Academic Dishonesty Procedures
The best ways to avoid academic dishonesty in the first place include:
- Don't try to take short cuts. Students who attempt to cheat because they don't have time to do well on a test or a paper often end up with an F instead of the C or B that they would have earned.
- Cite your sources - even in rough drafts.
- Cite your sources - even when paraphrasing
- If you aren't sure how to cite sources accurately, talk with your instructor or visit a campus tutoring center.
- Proofread your papers - if the words don't read like how you usually talk or write, try typing the words into an internet search engine. Your instructors have the same access to the internet as you do, and they can often spot writing that is above or below your usual writing level.
- Talk to your instructor, especially if you experience unexpected circumstances or stresses. DON'T WAIT UNTIL THE LAST MINUTE - have the conversation sooner rather than later!
- In addition, the College has a medical withdrawal process in place for extreme circumstances. Talk to your advisor to learn more about that process if you feel your circumstances may warrant it.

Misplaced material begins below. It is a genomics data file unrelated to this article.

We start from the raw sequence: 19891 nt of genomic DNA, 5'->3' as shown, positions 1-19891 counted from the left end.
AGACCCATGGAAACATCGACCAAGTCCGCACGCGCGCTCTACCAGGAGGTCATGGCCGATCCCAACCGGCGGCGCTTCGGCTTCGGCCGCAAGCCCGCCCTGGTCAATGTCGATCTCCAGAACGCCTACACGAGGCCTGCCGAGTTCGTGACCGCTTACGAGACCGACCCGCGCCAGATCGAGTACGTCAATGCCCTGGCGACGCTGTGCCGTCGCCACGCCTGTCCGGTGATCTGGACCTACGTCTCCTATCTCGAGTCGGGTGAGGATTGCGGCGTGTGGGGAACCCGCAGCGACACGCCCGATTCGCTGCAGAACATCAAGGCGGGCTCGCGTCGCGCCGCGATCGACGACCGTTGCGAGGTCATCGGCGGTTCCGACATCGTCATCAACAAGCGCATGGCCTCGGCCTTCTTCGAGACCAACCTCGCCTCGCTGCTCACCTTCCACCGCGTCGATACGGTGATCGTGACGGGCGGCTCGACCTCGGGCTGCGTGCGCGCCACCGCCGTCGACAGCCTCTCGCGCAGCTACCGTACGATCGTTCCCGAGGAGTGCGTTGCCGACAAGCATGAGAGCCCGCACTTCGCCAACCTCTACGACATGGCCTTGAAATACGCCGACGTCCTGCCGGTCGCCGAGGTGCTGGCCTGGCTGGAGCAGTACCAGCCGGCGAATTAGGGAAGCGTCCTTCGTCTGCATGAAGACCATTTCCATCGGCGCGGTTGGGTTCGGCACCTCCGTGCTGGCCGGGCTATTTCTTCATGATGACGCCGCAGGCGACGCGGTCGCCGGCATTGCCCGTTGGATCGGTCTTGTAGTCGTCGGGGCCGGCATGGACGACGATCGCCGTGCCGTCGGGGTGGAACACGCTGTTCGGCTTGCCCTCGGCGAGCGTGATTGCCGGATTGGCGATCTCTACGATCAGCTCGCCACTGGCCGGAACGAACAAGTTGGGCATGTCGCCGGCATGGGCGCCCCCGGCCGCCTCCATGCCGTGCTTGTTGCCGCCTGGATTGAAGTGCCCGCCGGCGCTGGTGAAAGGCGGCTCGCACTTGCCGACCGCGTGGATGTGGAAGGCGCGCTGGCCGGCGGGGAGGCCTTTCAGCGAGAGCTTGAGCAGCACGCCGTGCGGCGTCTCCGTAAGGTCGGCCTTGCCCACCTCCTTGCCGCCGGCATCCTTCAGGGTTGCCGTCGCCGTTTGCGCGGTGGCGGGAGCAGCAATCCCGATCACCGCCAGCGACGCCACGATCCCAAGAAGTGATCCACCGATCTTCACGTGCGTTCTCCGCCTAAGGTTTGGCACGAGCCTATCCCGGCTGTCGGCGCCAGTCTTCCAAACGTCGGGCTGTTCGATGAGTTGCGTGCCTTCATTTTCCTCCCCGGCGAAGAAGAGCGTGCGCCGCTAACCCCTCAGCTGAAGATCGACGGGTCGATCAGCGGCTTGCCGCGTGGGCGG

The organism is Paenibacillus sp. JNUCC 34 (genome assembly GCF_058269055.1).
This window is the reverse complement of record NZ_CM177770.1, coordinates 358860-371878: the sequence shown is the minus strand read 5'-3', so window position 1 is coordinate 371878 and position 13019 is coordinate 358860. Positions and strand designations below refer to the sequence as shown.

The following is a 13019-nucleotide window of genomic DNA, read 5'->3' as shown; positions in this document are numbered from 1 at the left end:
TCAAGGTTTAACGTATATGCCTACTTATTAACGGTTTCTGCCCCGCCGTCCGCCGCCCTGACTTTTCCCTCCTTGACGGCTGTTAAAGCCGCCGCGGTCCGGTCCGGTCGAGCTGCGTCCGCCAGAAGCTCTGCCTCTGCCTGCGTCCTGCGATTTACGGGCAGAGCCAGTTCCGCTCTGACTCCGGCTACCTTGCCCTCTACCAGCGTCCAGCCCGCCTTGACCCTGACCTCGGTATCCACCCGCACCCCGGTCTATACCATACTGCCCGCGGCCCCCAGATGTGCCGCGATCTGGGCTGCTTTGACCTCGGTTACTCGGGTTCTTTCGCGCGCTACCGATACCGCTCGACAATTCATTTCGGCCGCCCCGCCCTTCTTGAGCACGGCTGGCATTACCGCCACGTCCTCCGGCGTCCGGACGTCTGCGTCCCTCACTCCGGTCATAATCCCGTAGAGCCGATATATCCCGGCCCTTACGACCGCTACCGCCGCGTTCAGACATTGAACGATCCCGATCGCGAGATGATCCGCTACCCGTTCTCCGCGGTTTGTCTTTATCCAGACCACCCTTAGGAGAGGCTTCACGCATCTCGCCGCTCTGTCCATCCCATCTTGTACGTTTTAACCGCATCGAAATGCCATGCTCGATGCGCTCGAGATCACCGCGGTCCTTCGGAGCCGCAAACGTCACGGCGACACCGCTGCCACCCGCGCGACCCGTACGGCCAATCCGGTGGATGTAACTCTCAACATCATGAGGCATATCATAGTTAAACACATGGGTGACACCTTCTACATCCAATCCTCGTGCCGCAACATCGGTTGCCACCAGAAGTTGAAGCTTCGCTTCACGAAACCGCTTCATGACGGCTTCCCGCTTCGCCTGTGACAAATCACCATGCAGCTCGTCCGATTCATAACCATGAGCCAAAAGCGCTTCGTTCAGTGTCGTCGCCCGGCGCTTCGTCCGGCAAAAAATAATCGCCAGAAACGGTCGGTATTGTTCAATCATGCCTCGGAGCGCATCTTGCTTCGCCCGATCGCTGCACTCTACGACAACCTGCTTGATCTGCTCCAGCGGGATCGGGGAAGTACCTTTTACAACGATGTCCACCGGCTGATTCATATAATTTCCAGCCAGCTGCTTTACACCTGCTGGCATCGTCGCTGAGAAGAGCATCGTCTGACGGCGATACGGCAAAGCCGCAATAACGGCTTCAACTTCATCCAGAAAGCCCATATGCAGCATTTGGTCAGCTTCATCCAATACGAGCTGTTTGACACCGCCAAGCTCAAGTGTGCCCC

Your faculty/instructors are the ones who determine if you have engaged in academic dishonesty in a specific course. Forms of academic dishonesty include:
- Cheating - accessing or using unauthorized materials
- Plagiarism - reproducing someone else's words or ideas without accurate acknowledgement
- Falsifying information - providing untrue information relating to your education
- Facilitating dishonesty - participating in an act that creates unearned advantage for another
- Unauthorized collaboration - getting assistance from another without permission
If your instructor thinks you have engaged in academic dishonesty, he/she should inform you of that and also inform you of the academic penalty. Then an academic dishonesty report is sent by the instructor to the Student Conduct Officer, who provides you with a copy of the report and instructions about how to appeal the decision through the Academic Complaint Process as described on p. 20 of the Student Code of Conduct.
A student conduct record is created and maintained for seven years, in accordance with the campus conduct recordkeeping practices.
If you are involved in more than one incident of academic dishonesty at Harper College, you may face charges under the Student Code of Conduct, including potential dismissal from the College.